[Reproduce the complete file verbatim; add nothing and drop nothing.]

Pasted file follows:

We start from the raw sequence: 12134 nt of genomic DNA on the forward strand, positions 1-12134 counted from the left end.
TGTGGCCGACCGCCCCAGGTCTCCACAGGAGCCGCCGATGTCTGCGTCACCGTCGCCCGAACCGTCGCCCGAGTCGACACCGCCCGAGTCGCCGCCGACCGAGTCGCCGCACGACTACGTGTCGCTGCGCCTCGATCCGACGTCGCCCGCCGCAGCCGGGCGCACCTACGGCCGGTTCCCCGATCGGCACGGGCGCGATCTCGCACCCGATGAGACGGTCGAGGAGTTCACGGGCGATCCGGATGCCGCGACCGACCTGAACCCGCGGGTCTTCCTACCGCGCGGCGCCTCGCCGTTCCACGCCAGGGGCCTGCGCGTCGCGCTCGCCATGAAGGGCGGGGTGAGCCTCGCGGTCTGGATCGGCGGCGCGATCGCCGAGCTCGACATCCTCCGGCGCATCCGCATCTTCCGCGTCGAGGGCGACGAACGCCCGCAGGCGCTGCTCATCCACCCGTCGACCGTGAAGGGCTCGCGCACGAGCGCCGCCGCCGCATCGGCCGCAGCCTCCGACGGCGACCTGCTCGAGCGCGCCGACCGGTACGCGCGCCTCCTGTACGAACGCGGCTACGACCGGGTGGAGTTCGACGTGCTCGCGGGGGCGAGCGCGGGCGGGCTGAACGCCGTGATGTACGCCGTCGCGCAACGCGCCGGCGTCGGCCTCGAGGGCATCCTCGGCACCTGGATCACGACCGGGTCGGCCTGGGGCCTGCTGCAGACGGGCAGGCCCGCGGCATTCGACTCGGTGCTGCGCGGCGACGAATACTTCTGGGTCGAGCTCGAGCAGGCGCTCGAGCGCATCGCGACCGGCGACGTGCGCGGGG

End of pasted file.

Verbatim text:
We start from the raw sequence: 12134 nt of genomic DNA on the forward strand, positions 1-12134 counted from the left end.
TGTGGCCGACCGCCCCAGGTCTCCACAGGAGCCGCCGATGTCTGCGTCACCGTCGCCCGAACCGTCGCCCGAGTCGACACCGCCCGAGTCGCCGCCGACCGAGTCGCCGCACGACTACGTGTCGCTGCGCCTCGATCCGACGTCGCCCGCCGCAGCCGGGCGCACCTACGGCCGGTTCCCCGATCGGCACGGGCGCGATCTCGCACCCGATGAGACGGTCGAGGAGTTCACGGGCGATCCGGATGCCGCGACCGACCTGAACCCGCGGGTCTTCCTACCGCGCGGCGCCTCGCCGTTCCACGCCAGGGGCCTGCGCGTCGCGCTCGCCATGAAGGGCGGGGTGAGCCTCGCGGTCTGGATCGGCGGCGCGATCGCCGAGCTCGACATCCTCCGGCGCATCCGCATCTTCCGCGTCGAGGGCGACGAACGCCCGCAGGCGCTGCTCATCCACCCGTCGACCGTGAAGGGCTCGCGCACGAGCGCCGCCGCCGCATCGGCCGCAGCCTCCGACGGCGACCTGCTCGAGCGCGCCGACCGGTACGCGCGCCTCCTGTACGAACGCGGCTACGACCGGGTGGAGTTCGACGTGCTCGCGGGGGCGAGCGCGGGCGGGCTGAACGCCGTGATGTACGCCGTCGCGCAACGCGCCGGCGTCGGCCTCGAGGGCATCCTCGGCACCTGGATCACGACCGGGTCGGCCTGGGGCCTGCTGCAGACGGGCAGGCCCGCGGCATTCGACTCGGTGCTGCGCGGCGACGAATACTTCTGGGTCGAGCTCGAGCAGGCGCTCGAGCGCATCGCGACCGGCGACGTGCGCGGGG